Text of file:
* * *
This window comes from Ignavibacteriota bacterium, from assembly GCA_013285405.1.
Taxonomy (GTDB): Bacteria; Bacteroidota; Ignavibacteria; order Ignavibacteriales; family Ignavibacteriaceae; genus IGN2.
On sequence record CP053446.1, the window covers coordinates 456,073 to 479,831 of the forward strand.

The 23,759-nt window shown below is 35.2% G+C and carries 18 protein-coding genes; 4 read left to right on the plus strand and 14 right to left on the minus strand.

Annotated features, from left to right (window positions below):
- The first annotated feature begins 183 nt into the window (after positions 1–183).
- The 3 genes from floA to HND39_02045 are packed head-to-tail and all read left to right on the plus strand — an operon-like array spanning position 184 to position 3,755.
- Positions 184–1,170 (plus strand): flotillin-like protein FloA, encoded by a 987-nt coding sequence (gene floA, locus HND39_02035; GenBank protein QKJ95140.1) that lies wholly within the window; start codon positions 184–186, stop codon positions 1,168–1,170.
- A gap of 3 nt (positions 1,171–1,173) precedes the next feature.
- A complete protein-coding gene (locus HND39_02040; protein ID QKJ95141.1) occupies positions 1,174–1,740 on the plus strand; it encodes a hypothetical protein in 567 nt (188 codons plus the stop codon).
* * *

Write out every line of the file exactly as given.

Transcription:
This window comes from Ignavibacteriota bacterium, from assembly GCA_013285405.1.
Taxonomy (GTDB): Bacteria; Bacteroidota; Ignavibacteria; order Ignavibacteriales; family Ignavibacteriaceae; genus IGN2.
On sequence record CP053446.1, the window covers coordinates 456,073 to 479,831 of the forward strand.

The 23,759-nt window shown below is 35.2% G+C and carries 18 protein-coding genes; 4 read left to right on the plus strand and 14 right to left on the minus strand.

Annotated features, from left to right (window positions below):
- The first annotated feature begins 183 nt into the window (after positions 1–183).
- The 3 genes from floA to HND39_02045 are packed head-to-tail and all read left to right on the plus strand — an operon-like array spanning position 184 to position 3,755.
- Positions 184–1,170 (plus strand): flotillin-like protein FloA, encoded by a 987-nt coding sequence (gene floA, locus HND39_02035; GenBank protein QKJ95140.1) that lies wholly within the window; start codon positions 184–186, stop codon positions 1,168–1,170.
- A gap of 3 nt (positions 1,171–1,173) precedes the next feature.
- A complete protein-coding gene (locus HND39_02040; protein ID QKJ95141.1) occupies positions 1,174–1,740 on the plus strand; it encodes a hypothetical protein in 567 nt (188 codons plus the stop codon).